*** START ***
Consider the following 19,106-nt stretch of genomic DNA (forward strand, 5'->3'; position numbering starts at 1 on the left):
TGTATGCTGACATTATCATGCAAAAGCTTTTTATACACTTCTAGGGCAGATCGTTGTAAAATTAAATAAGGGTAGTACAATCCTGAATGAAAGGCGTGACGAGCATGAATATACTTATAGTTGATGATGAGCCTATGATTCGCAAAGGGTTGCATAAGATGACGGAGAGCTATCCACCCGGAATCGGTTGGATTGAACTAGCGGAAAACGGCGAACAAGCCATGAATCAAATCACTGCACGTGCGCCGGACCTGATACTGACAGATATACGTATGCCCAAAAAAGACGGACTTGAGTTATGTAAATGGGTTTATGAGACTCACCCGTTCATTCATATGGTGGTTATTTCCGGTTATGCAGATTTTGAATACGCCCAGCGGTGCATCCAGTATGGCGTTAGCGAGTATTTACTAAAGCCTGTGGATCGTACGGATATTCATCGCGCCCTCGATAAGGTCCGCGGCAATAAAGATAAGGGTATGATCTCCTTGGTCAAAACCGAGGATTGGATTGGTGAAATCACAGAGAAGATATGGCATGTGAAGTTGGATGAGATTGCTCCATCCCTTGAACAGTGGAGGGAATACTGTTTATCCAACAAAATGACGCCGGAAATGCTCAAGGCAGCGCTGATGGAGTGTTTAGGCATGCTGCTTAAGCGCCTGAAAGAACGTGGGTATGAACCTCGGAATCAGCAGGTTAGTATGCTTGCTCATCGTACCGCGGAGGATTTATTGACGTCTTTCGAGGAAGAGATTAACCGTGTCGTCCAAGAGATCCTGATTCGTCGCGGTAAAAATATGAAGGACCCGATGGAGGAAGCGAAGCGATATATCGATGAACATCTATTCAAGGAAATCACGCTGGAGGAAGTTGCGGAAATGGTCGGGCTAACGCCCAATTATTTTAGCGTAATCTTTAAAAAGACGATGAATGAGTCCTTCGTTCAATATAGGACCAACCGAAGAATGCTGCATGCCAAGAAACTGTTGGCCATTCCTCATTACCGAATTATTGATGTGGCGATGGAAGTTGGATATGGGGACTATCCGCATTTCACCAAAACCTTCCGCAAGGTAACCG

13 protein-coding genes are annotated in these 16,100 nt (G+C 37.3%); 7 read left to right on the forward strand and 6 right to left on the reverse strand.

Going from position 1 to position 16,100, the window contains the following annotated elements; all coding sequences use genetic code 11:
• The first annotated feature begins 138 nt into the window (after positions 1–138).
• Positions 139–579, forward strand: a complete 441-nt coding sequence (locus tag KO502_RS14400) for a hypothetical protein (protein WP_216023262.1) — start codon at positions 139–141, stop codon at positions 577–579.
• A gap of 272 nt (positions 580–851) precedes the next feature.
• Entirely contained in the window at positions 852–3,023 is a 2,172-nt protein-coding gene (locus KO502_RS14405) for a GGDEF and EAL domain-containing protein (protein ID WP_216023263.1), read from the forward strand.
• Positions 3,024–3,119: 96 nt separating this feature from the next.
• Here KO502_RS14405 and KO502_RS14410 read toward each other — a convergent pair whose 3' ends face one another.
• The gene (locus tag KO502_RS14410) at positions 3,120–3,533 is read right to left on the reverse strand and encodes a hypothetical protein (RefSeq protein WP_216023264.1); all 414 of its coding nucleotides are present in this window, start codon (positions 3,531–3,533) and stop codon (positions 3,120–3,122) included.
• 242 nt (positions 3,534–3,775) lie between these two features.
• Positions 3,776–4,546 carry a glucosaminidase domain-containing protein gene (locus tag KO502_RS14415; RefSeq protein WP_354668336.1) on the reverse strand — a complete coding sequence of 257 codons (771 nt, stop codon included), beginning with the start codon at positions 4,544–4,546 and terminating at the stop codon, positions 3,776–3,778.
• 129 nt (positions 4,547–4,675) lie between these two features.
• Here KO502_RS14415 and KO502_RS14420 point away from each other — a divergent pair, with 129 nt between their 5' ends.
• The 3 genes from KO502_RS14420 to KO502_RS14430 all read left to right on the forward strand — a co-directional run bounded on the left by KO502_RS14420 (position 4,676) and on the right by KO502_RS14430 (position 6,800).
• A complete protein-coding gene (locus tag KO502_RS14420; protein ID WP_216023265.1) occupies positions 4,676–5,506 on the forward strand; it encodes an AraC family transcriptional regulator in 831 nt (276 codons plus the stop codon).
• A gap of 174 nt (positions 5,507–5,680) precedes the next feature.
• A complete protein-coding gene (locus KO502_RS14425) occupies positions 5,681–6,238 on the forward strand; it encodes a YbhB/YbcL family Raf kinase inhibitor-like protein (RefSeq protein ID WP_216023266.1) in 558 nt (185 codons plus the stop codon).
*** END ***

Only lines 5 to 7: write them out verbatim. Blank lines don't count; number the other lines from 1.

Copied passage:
• The first annotated feature begins 138 nt into the window (after positions 1–138).
• Positions 139–579, forward strand: a complete 441-nt coding sequence (locus tag KO502_RS14400) for a hypothetical protein (protein WP_216023262.1) — start codon at positions 139–141, stop codon at positions 577–579.
• A gap of 272 nt (positions 580–851) precedes the next feature.